yesterday was gorgeous. i am talking fresh air, blue skies, perfect clouds, snow capped mountains on the horizon, green all around you, people were outside. they couldn't get enough of it. it was AMAZING. the reason i can't leave la.
i was walking up to the atwater famer's market and a nice man walking by me said... "it is always after the rains that we are reminded of why we live in los angeles". very true. i made all my plans for the day with limited time indoors. so erick and i headed out for the nature in the city. we visited the la historic park, specifically the not a cornfield projectorignially created by farmlab. the park is loaded with creative forms for growing a wide variety of plants ranging from edibles, to native california flora (including my favorite hummingbird sage and ceanothus!), succulents and cacti and even random tropical and mediterranean varieties. the rain has pumped up the life in the wild flowers. i can't wait to see this place in the spring!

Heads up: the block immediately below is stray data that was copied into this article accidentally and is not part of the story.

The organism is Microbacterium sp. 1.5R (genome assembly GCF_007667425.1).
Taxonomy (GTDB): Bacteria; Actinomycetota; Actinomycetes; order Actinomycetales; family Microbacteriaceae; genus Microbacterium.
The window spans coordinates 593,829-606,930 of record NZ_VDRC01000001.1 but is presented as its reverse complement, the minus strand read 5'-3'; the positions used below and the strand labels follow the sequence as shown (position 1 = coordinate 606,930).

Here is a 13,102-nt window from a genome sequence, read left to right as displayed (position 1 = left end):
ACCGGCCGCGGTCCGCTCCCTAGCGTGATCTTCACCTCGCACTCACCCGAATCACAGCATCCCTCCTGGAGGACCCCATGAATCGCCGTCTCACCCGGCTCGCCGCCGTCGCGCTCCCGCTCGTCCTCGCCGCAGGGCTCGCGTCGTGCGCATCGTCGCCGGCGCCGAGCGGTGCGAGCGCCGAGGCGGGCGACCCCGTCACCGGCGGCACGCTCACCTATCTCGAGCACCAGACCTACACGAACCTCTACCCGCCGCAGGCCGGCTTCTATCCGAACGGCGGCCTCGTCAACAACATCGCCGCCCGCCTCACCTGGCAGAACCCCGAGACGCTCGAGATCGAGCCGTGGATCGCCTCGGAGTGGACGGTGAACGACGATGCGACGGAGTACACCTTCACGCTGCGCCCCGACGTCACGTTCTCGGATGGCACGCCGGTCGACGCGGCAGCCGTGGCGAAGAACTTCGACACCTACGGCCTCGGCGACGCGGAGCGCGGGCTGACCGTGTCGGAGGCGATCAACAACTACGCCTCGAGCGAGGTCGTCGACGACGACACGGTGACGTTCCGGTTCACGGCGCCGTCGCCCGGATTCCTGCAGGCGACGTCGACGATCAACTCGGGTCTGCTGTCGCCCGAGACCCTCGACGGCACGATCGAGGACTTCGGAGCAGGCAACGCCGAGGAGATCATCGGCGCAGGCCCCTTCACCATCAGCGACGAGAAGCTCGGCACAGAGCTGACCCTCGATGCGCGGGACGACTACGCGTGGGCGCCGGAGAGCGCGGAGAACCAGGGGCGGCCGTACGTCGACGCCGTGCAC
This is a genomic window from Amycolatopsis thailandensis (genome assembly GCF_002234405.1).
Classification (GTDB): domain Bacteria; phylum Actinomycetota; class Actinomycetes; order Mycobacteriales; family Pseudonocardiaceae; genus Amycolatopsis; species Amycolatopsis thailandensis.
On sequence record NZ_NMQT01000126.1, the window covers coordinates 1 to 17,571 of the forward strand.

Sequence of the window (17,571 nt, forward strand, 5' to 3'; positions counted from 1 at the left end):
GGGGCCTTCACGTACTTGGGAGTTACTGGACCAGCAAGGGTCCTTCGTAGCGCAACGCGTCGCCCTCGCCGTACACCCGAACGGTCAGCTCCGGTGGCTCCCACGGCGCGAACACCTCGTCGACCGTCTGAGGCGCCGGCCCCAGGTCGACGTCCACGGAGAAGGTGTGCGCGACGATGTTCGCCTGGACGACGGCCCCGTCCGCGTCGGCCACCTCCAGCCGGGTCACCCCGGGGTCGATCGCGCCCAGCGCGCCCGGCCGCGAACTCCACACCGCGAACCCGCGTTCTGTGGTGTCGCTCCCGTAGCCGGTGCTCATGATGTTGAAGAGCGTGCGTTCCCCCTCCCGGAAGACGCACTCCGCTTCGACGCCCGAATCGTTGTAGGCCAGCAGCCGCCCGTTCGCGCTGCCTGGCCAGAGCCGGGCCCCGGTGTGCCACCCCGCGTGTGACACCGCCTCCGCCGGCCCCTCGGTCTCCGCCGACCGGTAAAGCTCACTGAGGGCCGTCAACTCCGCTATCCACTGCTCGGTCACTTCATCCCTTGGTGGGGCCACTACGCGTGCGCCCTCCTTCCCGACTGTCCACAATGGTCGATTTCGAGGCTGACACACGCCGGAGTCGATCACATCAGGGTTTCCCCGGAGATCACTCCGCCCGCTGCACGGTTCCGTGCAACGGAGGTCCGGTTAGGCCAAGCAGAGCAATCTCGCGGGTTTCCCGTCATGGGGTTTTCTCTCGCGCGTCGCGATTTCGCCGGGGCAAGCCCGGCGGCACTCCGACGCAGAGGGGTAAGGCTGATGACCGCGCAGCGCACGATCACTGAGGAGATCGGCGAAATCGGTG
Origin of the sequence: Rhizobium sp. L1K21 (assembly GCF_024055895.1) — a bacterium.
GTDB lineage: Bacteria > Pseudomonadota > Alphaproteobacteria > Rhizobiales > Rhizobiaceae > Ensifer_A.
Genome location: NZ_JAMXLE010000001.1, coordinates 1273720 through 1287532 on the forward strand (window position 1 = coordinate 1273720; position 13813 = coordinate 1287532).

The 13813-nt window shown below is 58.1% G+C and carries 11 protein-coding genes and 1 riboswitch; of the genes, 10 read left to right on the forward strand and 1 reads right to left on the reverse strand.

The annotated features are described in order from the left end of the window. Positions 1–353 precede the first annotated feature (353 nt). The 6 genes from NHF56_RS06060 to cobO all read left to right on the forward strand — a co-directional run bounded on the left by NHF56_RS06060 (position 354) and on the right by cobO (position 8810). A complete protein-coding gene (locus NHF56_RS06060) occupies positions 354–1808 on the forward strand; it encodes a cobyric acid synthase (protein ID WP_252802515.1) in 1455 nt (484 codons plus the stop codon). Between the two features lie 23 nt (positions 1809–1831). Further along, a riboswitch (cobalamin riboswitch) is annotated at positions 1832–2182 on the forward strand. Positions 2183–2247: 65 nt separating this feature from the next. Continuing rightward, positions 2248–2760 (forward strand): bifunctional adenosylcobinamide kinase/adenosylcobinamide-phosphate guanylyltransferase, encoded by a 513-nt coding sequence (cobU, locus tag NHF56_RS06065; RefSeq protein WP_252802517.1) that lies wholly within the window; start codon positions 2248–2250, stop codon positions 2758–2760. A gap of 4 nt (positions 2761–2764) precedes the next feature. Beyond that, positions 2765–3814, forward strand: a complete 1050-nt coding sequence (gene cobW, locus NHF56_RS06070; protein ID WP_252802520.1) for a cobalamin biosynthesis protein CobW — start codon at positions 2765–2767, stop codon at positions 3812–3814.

the garden is the brain child of la artist lauren bon. “not a cornfield is a living sculpture in the form of a field of corn. the corn itself, a powerful icon for millennia over large parts of central america and beyond, can serve as a potent metaphor for those of us living in this unique megalopolis. this work follows a rich legacy of radical art during the 20th century on a grand scale. i intend this to be an event that aims at giving focus for reflection and action in a city unclear about where it's energetic and historical center is. with this project i have undertaken to clean 32 acres of brownfield and bring in more than 1,500 truck loads of earth from elsewhere in order to prepare this rocky and mixed terrain for the planting of a million seeds. this art piece redeems a lost fertile ground, transforming what was left from the industrial era into a renewed space for the public. the california department of parks and recreation is currently designing the historical park this site will become. this design process has taken several years so far and is a difficult process both because of the many communities adjacent to the site they would all like to serve and because of limited funding. by bringing attention to this site throughout the not a cornfield process we will also bring forth many questions about the nature of urban public space, about historical parks in a city so young and yet so diverse. about the questions of whose history would a historical park in the city center actually describe, and about the politics of land use and it's incumbent inequities. indeed, "not a cornfield" is about these very questions, polemics, arguments and discoveries. it is about redemption and hope. It is about the fallibility of words to create productive change. Artists need to create on the same scale that society has the capacity to destroy.” (lauren bon. july 20, 2005)